I love how this story takes a look at a topic that many deal with everyday. What makes it really special is that the author illustrates ADHD using her Amish character Lydia. I don’t think I have read an Amish story that talks about this subject. The details are very helpful and help readers understand that ADHD is something that many have but they also deal with feeling different. One thing I liked that  was pointed out in the story was how difficult it is living with ADHD. The frustration is real and feeling like you are an outsider is very true. Many think they will never have a normal life, but the author gives us great ways to help those with ADHD. I learned a lot and know it will help others .

Lydia is always going at a fast pace. She can’t finish anything and finds herself late a lot of times. She tries so hard to please others yet she has to hear how she is not reliable and never on time. After losing several jobs she begins to doubt she will ever be good at anything. The author shows us how hard it is for Lydia as she struggles with something that she doesn’t realize she has. I was so glad that someone finally noticed what was going on with Lydia. Now Lydie’s father needs to be convinced that she needs to get tested. 

Nathan is a great character who wants to prove that the chemicals being used on crops in the area are causing health issues. How does he convince others that he is trying to grow produce that is healthy without using anything harmful? Nathan is trying very hard to prove to his dad that he can grow things organically and make a profit. He also has a slight problem trying to convince Lydia that they are good for each other.

 Something is holding Lydia back but she won’t share what is pushing her away from Nathan. What is really sad is Lydia thinks she isn’t good enough for anyone. She has heard all her life how she messes things up. After awhile it begins to give Lydia an idea that it would be better for her to move away. What  a lonely outlook she has for herself. Have you ever felt like it would be better to leave a place where you didn’t feel wanted?  It was interesting to read that some Amish didn’t believe anyone of them could have ADHD. It is just unheard of in the Amish community so some believe.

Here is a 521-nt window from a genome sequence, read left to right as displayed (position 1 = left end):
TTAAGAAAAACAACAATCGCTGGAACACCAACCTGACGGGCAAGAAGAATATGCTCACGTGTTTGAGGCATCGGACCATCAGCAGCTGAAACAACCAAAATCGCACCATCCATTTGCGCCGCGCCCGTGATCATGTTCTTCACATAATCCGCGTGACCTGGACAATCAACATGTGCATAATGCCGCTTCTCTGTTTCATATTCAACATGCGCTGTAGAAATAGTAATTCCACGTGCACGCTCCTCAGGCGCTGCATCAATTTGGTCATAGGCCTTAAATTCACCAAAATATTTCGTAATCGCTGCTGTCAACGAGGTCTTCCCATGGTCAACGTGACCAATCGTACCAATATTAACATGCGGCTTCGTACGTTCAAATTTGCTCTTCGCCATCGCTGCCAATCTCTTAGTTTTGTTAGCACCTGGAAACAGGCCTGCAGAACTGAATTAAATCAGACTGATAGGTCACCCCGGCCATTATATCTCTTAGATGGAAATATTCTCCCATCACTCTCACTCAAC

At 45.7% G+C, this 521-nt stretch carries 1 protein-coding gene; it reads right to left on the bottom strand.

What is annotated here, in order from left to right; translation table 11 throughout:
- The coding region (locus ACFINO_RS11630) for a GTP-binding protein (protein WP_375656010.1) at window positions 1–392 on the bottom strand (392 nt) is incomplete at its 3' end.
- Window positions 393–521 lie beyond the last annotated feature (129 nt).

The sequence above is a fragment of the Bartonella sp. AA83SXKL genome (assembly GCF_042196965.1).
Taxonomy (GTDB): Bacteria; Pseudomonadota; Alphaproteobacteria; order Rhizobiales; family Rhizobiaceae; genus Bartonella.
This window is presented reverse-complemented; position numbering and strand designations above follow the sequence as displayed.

The story is a great example of how God works things out. In His timing he found a way for a mother and daughter to reconcile and get Lydia help. At the beginning it seemed that Lydia had no one to help her, but God in His perfect timing, set everything into action. One important thing I took away from this story is that we are not a mistake. Before  we were born, God  knew exactly what He was doing when he made each of us unique. We each have different gifts, and God  wants us to use those gifts to bless others. 

“God does not see you for what you are. God sees you for what you can be.”

I received a copy of this book from Celebrate Lit. The review is my own opinion.

Blog Stops

The Avid Reader, October 7

Babbling Becky L’s Book Impressions, October 7

She Lives To Read, October 8

The Write Escape, October 8

Debbie’s Dusty Deliberations, October 9

Happily Managing a Household of Boys, October 9

Vicky Sluiter, October 9

lakesidelivingsite, October 10

Texas Book-aholic, October 10

Lighthouse-Academy, October 11

Simple Harvest Reads, October 11 (Guest Review from Marilyn Ridgway)

Locks, Hooks and Books, October 11

Abba’s Prayer Warrior Princess, October 12

Inklings and notions, October 12

Southern Gal Loves to Read, October 12

Library Lady’s Kid Lit, October 13

Because I said so — and other adventures in Parenting, October 13

Truth and Grace Homeschool Academy, October 14

Blogging With Carol, October 14

Elly Gilbert, October 14

deb’s Book Review, October 15

For Him and My Family, October 15

Holly’s Book Corner, October 15

Ashley’s Clean Book Reviews, October 16

Jeanette’s Thoughts, October 16

Splashes of Joy, October 16

Empowermoms, October 17

SusanLovesBooks, October 17

Mary Hake, October 17

Bigreadersite, October 18

A Modern Day Fairy Tale, October 18

Blossoms and Blessings, October 18

Cats in the Cradle Blog, October 19

Pause for Tales, October 19

Spoken from the Heart, October 19

Little Homeschool on the Prairie, October 20

Cover Lover Book Review, October 20

The Adventures of a Travelers Wife, October 20


To celebrate her tour, Suzanne is giving away the grand prize of a $50 Amazon gift card and a copy of the book!!

Be sure to comment on the blog stops for nine extra entries into the giveaway! Click the link below to enter.



  1. Thank you for the excellent review, Deana. Anything but Plain sounds like a great story with useful information about ADHD.

  2. Thanks for sharing your Anything But Plain with me, Suzanne, your book sounds like an excellent read for me and I am looking forward to reading it!

    Thanks for sharing your review, Texas Book-aholic!

    Have a spectacular weekend!